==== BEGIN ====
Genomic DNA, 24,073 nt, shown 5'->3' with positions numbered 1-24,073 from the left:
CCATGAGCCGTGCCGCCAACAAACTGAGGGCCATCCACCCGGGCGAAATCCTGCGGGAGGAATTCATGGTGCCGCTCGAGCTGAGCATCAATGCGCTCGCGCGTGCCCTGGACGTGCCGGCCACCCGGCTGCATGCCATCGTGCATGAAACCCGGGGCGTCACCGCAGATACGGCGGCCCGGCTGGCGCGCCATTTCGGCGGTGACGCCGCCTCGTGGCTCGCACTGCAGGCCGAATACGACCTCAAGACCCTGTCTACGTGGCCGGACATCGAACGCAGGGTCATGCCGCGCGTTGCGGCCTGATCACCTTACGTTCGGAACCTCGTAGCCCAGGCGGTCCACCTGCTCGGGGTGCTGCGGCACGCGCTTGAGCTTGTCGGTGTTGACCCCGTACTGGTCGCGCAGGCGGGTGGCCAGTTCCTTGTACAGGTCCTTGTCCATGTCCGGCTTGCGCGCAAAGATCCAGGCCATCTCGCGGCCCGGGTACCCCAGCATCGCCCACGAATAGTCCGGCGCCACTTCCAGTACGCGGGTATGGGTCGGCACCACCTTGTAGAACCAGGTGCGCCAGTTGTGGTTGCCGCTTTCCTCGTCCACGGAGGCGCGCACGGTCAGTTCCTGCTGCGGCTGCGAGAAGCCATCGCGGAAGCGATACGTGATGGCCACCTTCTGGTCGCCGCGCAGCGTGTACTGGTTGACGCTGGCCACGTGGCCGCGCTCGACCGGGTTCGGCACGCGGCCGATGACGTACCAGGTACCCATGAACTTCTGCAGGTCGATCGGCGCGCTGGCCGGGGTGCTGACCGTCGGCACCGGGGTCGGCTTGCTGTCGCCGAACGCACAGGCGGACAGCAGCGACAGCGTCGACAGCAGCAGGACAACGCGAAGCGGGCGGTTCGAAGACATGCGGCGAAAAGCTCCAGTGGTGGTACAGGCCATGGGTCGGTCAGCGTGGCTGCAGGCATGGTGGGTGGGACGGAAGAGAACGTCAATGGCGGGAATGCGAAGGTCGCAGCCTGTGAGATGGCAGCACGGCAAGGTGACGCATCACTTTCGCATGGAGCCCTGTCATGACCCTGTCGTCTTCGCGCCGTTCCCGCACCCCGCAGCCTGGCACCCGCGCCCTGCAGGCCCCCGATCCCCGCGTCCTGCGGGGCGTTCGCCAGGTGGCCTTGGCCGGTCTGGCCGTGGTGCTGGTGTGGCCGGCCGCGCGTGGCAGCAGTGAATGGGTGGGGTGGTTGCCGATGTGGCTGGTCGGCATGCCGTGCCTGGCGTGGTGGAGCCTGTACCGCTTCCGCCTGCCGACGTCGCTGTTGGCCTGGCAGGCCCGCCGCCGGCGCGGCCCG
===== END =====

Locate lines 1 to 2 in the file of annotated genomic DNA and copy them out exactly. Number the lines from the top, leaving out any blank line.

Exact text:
Genomic DNA, 24,073 nt, shown 5'->3' with positions numbered 1-24,073 from the left:
CCATGAGCCGTGCCGCCAACAAACTGAGGGCCATCCACCCGGGCGAAATCCTGCGGGAGGAATTCATGGTGCCGCTCGAGCTGAGCATCAATGCGCTCGCGCGTGCCCTGGACGTGCCGGCCACCCGGCTGCATGCCATCGTGCATGAAACCCGGGGCGTCACCGCAGATACGGCGGCCCGGCTGGCGCGCCATTTCGGCGGTGACGCCGCCTCGTGGCTCGCACTGCAGGCCGAATACGACCTCAAGACCCTGTCTACGTGGCCGGACATCGAACGCAGGGTCATGCCGCGCGTTGCGGCCTGATCACCTTACGTTCGGAACCTCGTAGCCCAGGCGGTCCACCTGCTCGGGGTGCTGCGGCACGCGCTTGAGCTTGTCGGTGTTGACCCCGTACTGGTCGCGCAGGCGGGTGGCCAGTTCCTTGTACAGGTCCTTGTCCATGTCCGGCTTGCGCGCAAAGATCCAGGCCATCTCGCGGCCCGGGTACCCCAGCATCGCCCACGAATAGTCCGGCGCCACTTCCAGTACGCGGGTATGGGTCGGCACCACCTTGTAGAACCAGGTGCGCCAGTTGTGGTTGCCGCTTTCCTCGTCCACGGAGGCGCGCACGGTCAGTTCCTGCTGCGGCTGCGAGAAGCCATCGCGGAAGCGATACGTGATGGCCACCTTCTGGTCGCCGCGCAGCGTGTACTGGTTGACGCTGGCCACGTGGCCGCGCTCGACCGGGTTCGGCACGCGGCCGATGACGTACCAGGTACCCATGAACTTCTGCAGGTCGATCGGCGCGCTGGCCGGGGTGCTGACCGTCGGCACCGGGGTCGGCTTGCTGTCGCCGAACGCACAGGCGGACAGCAGCGACAGCGTCGACAGCAGCAGGACAACGCGAAGCGGGCGGTTCGAAGACATGCGGCGAAAAGCTCCAGTGGTGGTACAGGCCATGGGTCGGTCAGCGTGGCTGCAGGCATGGTGGGTGGGACGGAAGAGAACGTCAATGGCGGGAATGCGAAGGTCGCAGCCTGTGAGATGGCAGCACGGCAAGGTGACGCATCACTTTCGCATGGAGCCCTGTCATGACCCTGTCGTCTTCGCGCCGTTCCCGCACCCCGCAGCCTGGCACCCGCGCCCTGCAGGCCCCCGATCCCCGCGTCCTGCGGGGCGTTCGCCAGGTGGCCTTGGCCGGTCTGGCCGTGGTGCTGGTGTGGCCGGCCGCGCGTGGCAGCAGTGAATGGGTGGGGTGGTTGCCGATGTGGCTGGTCGGCATGCCGTGCCTGGCGTGGTGGAGCCTGTACCGCTTCCGCCTGCCGACGTCGCTGTTGGCCTGGCAGGCCCGCCGCCGGCGCGGCCCG